Home monitoring of blood pressure

Research output: Contribution to journalArticleOther

Abstract

Home blood pressure monitoring is the self-measurement of blood pressure by patients. In the diagnosis and management of high blood pressure it is complementary to 24-hour ambulatory blood pressure monitoring and clinic blood pressure measurements. Home monitoring can also help to identify white-coat and masked hypertension. Home monitoring has good reproducibility, is well tolerated and relatively inexpensive. It is superior to blood pressure taken in the clinic in predicting cardiovascular events and mortality. Twice-daily measurements are recommended, usually in the morning and evening for a minimum of five days. The threshold for defining hypertension is an average home blood pressure of 135/85 mmHg or above. Patients are engaged with their management when they monitor their own blood pressure. This results in increased adherence to therapy and lower blood pressure.
Original languageEnglish
Pages (from-to)16 - 19
Number of pages4
JournalAustralian Prescriber
Volume38
Issue number1
Publication statusPublished - 2015

Cite this

@article{0445e4aa5b39465692ad6d4aac65eeb0,
title = "Home monitoring of blood pressure",
abstract = "Home blood pressure monitoring is the self-measurement of blood pressure by patients. In the diagnosis and management of high blood pressure it is complementary to 24-hour ambulatory blood pressure monitoring and clinic blood pressure measurements. Home monitoring can also help to identify white-coat and masked hypertension. Home monitoring has good reproducibility, is well tolerated and relatively inexpensive. It is superior to blood pressure taken in the clinic in predicting cardiovascular events and mortality. Twice-daily measurements are recommended, usually in the morning and evening for a minimum of five days. The threshold for defining hypertension is an average home blood pressure of 135/85 mmHg or above. Patients are engaged with their management when they monitor their own blood pressure. This results in increased adherence to therapy and lower blood pressure.",
author = "McGrath, {Barry Patrick}",
year = "2015",
language = "English",
volume = "38",
pages = "16 -- 19",
journal = "Australian Prescriber",
issn = "0312-8008",
number = "1",

}

Home monitoring of blood pressure. / McGrath, Barry Patrick.

In: Australian Prescriber, Vol. 38, No. 1, 2015, p. 16 - 19.

Research output: Contribution to journalArticleOther

TY - JOUR

T1 - Home monitoring of blood pressure

AU - McGrath, Barry Patrick

PY - 2015

Y1 - 2015

N2 - Home blood pressure monitoring is the self-measurement of blood pressure by patients. In the diagnosis and management of high blood pressure it is complementary to 24-hour ambulatory blood pressure monitoring and clinic blood pressure measurements. Home monitoring can also help to identify white-coat and masked hypertension. Home monitoring has good reproducibility, is well tolerated and relatively inexpensive. It is superior to blood pressure taken in the clinic in predicting cardiovascular events and mortality. Twice-daily measurements are recommended, usually in the morning and evening for a minimum of five days. The threshold for defining hypertension is an average home blood pressure of 135/85 mmHg or above. Patients are engaged with their management when they monitor their own blood pressure. This results in increased adherence to therapy and lower blood pressure.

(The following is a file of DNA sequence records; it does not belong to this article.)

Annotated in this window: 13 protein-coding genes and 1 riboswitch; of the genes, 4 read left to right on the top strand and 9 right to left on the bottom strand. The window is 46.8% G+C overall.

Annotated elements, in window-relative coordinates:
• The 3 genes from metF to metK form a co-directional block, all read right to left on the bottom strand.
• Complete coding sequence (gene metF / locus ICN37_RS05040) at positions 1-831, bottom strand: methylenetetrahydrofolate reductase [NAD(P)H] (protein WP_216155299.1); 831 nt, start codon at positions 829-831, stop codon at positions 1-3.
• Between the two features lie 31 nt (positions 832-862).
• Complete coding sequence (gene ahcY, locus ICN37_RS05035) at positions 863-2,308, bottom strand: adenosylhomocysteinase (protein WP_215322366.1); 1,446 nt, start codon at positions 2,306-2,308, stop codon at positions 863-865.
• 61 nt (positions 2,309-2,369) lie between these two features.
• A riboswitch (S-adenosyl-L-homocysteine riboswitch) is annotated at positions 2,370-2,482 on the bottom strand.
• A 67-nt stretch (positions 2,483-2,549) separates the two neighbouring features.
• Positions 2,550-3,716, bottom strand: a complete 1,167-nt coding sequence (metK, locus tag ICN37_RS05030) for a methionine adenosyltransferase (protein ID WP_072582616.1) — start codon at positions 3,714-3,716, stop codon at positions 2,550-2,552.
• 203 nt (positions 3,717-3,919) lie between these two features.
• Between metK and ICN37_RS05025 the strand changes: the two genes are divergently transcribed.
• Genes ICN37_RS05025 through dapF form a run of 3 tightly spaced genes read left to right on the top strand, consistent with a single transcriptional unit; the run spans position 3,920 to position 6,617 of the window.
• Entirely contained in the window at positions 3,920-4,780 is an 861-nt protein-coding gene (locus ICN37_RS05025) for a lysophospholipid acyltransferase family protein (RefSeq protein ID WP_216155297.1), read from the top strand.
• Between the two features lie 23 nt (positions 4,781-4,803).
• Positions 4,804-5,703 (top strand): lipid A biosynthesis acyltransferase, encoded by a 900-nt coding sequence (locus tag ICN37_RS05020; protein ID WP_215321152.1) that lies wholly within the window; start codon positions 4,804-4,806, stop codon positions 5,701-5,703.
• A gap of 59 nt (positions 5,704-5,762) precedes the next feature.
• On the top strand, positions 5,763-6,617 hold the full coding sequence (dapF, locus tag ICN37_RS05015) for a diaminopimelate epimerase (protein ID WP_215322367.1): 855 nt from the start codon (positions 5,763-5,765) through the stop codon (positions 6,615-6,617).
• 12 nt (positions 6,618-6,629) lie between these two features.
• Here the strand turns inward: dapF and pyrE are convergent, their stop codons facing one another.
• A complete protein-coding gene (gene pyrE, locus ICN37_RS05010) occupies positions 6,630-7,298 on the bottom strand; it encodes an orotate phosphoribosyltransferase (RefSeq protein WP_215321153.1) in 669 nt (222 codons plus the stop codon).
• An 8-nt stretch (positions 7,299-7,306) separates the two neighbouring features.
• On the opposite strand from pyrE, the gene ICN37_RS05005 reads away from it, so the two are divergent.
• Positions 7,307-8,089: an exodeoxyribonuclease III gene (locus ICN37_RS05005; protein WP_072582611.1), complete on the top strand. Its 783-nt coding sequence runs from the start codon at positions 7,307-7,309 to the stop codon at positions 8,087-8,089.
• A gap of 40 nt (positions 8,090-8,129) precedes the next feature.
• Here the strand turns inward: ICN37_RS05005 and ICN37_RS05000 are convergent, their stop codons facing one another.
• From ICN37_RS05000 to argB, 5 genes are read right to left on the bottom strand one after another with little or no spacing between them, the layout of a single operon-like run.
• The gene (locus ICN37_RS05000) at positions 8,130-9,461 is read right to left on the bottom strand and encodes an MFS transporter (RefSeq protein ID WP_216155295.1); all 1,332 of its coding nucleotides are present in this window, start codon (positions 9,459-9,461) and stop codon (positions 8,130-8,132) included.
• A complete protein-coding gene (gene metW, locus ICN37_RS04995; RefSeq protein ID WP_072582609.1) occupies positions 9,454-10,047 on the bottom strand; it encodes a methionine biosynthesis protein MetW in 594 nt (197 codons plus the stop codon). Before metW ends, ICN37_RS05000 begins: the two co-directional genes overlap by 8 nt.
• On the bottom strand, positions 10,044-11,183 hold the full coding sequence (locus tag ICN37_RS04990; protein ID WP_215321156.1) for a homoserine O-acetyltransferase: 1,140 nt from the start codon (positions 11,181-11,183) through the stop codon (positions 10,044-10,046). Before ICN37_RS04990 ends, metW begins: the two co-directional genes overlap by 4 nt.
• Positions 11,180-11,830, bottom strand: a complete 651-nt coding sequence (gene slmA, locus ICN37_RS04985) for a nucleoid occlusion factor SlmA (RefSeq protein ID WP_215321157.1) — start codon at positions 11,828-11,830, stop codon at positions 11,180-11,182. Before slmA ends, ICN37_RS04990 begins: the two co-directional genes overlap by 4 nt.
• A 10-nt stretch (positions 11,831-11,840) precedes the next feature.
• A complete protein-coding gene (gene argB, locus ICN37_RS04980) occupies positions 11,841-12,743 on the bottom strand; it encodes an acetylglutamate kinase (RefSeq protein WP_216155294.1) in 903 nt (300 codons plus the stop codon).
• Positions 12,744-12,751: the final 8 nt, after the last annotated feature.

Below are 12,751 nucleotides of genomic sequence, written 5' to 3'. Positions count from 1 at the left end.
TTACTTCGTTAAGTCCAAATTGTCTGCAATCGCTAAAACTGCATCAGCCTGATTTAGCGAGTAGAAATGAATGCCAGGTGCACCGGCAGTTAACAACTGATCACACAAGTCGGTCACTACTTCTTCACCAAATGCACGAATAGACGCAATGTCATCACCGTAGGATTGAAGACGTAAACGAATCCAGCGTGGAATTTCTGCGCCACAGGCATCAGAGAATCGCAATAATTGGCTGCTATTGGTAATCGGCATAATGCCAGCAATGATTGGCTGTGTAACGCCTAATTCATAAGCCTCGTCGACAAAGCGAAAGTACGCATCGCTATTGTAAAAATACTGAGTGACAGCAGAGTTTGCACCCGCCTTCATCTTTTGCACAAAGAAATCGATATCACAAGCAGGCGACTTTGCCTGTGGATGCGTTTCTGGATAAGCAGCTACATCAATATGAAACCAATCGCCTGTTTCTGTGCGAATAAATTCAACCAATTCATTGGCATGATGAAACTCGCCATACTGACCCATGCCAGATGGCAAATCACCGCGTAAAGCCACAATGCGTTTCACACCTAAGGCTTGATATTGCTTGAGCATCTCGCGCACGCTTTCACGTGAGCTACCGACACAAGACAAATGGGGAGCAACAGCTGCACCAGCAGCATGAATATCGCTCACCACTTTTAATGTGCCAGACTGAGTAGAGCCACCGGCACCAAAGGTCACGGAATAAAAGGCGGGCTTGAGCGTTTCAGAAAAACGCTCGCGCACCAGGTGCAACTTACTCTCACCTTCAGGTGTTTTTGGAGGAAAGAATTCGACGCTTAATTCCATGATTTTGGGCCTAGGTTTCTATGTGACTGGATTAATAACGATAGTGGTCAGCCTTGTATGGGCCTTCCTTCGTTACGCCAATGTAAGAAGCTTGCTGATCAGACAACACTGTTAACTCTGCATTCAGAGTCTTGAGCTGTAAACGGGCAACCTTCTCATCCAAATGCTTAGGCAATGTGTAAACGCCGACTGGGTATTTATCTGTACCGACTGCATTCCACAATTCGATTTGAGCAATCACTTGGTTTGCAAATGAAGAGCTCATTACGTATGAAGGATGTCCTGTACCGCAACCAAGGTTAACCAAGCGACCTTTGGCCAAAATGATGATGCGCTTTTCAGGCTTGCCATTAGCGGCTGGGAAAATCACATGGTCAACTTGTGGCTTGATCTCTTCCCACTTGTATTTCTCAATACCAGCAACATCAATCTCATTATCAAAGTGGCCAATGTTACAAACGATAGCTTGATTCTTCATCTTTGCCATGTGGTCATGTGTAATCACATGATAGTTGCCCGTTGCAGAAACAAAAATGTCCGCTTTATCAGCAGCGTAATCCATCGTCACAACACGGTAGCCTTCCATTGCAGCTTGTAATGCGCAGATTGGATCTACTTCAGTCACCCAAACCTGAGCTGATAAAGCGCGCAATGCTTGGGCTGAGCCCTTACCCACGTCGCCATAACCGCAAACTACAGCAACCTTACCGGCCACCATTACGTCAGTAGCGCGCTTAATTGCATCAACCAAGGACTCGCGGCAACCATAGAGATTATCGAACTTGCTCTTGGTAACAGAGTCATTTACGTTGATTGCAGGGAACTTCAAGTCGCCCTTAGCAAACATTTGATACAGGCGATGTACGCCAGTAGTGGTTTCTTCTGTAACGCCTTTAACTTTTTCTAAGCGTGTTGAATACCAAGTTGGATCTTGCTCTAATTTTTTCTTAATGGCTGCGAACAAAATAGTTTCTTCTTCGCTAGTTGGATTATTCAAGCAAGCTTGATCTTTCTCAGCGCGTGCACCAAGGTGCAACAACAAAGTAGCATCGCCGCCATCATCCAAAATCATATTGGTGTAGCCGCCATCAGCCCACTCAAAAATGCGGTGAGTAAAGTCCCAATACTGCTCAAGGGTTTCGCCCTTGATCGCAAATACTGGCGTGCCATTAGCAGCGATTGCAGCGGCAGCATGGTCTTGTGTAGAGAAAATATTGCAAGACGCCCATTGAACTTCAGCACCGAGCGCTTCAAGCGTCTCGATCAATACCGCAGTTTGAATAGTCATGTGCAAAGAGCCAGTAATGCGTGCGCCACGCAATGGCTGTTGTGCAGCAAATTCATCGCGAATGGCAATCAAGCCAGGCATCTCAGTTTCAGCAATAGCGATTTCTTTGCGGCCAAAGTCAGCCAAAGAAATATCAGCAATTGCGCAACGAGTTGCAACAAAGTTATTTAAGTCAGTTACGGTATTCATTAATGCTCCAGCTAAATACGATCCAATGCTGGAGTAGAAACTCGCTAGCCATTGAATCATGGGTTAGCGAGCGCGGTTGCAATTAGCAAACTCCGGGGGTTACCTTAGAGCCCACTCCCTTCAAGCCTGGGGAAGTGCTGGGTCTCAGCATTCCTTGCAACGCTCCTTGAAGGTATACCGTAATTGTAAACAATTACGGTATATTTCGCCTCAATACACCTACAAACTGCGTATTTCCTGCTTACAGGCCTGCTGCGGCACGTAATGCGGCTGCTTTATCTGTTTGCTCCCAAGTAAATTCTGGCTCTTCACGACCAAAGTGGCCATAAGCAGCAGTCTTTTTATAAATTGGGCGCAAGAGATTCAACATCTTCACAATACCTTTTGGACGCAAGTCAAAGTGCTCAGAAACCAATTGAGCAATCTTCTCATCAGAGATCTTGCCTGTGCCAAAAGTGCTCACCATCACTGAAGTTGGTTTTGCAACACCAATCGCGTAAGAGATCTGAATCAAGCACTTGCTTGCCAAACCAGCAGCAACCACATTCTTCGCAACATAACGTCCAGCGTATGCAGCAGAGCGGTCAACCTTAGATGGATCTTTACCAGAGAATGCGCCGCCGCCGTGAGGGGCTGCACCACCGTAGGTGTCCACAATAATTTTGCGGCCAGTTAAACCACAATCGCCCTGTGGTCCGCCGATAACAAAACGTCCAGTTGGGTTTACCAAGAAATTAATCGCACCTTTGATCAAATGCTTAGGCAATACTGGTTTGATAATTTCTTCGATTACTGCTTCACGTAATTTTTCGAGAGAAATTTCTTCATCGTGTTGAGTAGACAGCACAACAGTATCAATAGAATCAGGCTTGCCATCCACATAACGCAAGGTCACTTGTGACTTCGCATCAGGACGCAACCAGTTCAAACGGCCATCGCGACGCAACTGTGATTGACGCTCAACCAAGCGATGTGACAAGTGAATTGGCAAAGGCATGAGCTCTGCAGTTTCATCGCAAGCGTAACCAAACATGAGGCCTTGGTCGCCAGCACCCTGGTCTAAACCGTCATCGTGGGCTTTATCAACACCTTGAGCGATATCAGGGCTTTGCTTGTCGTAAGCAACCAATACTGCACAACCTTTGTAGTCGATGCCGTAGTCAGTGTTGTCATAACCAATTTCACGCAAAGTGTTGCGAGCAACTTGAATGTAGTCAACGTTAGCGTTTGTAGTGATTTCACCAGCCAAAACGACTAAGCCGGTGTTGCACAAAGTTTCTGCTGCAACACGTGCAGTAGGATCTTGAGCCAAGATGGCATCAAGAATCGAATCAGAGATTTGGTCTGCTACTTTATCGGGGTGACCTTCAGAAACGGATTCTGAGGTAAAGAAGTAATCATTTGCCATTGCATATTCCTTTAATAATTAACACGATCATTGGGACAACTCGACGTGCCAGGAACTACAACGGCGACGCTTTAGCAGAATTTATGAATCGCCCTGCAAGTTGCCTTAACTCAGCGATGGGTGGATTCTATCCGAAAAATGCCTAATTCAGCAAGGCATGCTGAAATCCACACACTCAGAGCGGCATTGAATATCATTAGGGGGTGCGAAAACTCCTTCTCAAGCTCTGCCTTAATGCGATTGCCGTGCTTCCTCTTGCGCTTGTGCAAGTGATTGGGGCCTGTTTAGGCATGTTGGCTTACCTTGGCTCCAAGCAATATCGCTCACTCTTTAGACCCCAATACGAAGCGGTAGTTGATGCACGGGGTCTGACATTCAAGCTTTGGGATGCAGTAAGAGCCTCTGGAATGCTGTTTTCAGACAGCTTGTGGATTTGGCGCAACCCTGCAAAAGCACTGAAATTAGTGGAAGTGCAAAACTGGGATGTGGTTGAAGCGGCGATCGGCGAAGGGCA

AB - Home blood pressure monitoring is the self-measurement of blood pressure by patients. In the diagnosis and management of high blood pressure it is complementary to 24-hour ambulatory blood pressure monitoring and clinic blood pressure measurements. Home monitoring can also help to identify white-coat and masked hypertension. Home monitoring has good reproducibility, is well tolerated and relatively inexpensive. It is superior to blood pressure taken in the clinic in predicting cardiovascular events and mortality. Twice-daily measurements are recommended, usually in the morning and evening for a minimum of five days. The threshold for defining hypertension is an average home blood pressure of 135/85 mmHg or above. Patients are engaged with their management when they monitor their own blood pressure. This results in increased adherence to therapy and lower blood pressure.

UR - http://www.ncbi.nlm.nih.gov/pmc/articles/PMC4654038/pdf/austprescr-38-016.pdf

M3 - Article

VL - 38

SP - 16

EP - 19

JO - Australian Prescriber

JF - Australian Prescriber

SN - 0312-8008

IS - 1

ER -